PTC Carrousel #50 is a 48-horse, three-row machine made for Norfolk’s Buckroe Beach in 1920, and owned by Virginia Electric and Power Co. VEPCO sold it to the Stieffen family in 1945. The machine ran at Buckroe until July 12, 1986, when Mr. Stieffen sold it to the city of Hampton. The ride was then shipped off to R&F Designs in Bristol, Connecticut for a complete restoration. Hampton City Managers had concerns about the original Auchy Friction Drive, and had R&F replace it with a computerized motor. The carrousel today is operating at Carousel Park downtown Hampton near the Radisson Hotel.
PTC Carrousel #44 at Kings Dominion is a 1917 four-row machine built for Riverside park in Springfield, Massachusetts (Riverside Park is still open, and is touted as the largest amusement park in New England). Around 1938 it moved to Roger Williams Park in Providence, Rhode island. Kings Dominion bought the ride in 1973 when offered for sale by Williams Park management Joseph Michela, Inc.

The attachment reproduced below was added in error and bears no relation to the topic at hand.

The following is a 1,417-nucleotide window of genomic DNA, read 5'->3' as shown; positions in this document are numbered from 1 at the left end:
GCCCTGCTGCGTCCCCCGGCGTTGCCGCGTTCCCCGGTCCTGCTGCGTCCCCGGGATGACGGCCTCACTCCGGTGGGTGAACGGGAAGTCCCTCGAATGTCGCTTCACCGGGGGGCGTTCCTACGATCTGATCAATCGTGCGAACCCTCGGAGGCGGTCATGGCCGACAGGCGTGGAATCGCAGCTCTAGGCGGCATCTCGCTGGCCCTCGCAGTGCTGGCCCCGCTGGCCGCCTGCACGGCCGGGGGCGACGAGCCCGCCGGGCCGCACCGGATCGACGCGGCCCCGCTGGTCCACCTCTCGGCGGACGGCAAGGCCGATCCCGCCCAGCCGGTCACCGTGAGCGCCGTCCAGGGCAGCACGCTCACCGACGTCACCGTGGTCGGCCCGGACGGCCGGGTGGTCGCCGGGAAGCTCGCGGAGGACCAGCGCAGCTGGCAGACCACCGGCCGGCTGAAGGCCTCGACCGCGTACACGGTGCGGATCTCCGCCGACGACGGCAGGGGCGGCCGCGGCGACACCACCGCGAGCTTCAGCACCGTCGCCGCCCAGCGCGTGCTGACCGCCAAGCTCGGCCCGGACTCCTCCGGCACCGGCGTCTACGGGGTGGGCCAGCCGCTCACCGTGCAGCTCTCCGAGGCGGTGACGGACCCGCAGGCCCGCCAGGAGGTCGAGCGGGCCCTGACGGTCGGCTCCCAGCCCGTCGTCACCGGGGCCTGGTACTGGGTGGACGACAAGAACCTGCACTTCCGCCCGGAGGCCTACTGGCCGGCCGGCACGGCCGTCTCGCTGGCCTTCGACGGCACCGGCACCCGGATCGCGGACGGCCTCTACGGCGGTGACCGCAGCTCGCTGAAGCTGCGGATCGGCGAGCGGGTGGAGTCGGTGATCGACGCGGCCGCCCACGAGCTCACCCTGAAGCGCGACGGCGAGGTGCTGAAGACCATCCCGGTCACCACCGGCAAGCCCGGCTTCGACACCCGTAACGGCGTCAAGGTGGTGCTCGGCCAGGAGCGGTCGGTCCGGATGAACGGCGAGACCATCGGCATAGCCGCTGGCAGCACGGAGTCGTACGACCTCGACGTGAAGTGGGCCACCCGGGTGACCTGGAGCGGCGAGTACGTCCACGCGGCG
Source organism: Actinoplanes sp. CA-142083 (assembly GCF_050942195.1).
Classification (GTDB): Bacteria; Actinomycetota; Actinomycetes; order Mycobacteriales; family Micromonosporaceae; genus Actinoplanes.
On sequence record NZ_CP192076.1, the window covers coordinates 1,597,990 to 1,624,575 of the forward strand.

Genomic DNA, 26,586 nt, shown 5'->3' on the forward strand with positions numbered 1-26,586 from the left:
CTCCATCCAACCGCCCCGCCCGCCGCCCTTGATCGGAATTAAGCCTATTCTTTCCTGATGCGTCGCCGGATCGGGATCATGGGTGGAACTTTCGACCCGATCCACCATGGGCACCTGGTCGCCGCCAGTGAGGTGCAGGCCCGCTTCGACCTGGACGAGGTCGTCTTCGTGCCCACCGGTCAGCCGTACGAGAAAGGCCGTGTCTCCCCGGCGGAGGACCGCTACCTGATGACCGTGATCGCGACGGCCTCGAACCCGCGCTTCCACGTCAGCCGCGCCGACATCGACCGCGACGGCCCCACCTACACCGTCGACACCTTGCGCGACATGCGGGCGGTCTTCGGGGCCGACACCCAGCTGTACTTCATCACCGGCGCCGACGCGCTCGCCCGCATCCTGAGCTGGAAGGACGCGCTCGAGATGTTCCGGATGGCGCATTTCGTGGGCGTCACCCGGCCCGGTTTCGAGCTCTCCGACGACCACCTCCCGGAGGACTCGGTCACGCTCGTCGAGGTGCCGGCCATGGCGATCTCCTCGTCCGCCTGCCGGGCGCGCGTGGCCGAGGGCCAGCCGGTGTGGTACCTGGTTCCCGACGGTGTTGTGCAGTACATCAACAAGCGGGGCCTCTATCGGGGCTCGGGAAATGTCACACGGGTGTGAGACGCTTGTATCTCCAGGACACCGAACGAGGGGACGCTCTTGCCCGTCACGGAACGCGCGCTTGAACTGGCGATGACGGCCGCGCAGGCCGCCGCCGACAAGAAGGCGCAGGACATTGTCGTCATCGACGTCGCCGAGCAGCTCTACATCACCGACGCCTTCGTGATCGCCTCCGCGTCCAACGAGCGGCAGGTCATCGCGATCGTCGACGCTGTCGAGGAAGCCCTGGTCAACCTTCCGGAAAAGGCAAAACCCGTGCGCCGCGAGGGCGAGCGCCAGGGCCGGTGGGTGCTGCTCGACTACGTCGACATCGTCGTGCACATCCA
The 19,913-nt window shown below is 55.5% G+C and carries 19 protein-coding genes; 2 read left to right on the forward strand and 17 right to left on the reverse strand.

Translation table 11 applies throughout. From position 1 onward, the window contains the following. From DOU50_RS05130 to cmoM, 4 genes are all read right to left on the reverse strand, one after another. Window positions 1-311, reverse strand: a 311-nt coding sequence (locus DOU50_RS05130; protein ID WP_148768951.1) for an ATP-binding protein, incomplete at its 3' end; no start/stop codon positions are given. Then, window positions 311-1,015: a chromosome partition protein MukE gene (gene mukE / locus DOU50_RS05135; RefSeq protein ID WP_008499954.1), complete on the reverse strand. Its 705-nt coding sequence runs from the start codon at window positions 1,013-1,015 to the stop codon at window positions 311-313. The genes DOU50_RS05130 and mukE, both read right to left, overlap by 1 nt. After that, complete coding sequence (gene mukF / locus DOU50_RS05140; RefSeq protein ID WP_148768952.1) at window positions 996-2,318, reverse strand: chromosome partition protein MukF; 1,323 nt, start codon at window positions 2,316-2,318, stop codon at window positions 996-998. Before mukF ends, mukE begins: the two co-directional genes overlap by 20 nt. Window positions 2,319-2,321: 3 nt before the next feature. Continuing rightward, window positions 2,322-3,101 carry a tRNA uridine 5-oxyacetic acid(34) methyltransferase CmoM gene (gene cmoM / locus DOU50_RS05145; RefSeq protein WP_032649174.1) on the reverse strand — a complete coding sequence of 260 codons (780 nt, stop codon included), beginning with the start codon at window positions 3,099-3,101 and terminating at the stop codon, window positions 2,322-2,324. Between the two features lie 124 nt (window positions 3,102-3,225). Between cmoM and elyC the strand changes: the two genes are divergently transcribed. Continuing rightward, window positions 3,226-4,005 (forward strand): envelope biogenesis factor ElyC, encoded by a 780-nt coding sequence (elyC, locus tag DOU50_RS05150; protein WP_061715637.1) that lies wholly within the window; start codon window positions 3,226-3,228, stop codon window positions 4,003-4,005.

A photograph of the Carrousel operating at Riverside Park prior to 1938 appears in the book "A Pictorial History of the Carousel" (Vestal Press).
This Carrousel features 66 hand-carved boxwood horses, arranged in an outside row of 16 stationary horses and three inside rows of 50 "jumpers", which are presumed to have been carved by Daniel Muller. Only two horses have their mouths shut. Originally, the ride came with 68 horses; however, one (possibly the "lead" horse) was donated to the Smithsonian Institute. The other was given as a gift to Lew Hooper, a former PKD General Manager.
Also included with the machine are two carved chariots which seat four persons each. The center decorations of the Carrousel include 10 large mirrors and 22 large oil paintings by local Philadelphia artists of different pastoral scenes and portraits. Eighteen water-colored garlands of flowers, each topped with a crest are also featured. Thirty-six angelic cherubs, eighteen ornately framed oil paintings and eighteen mirrors decorate the filigree rim. Approximately 1800 electric lights highlight the decoration.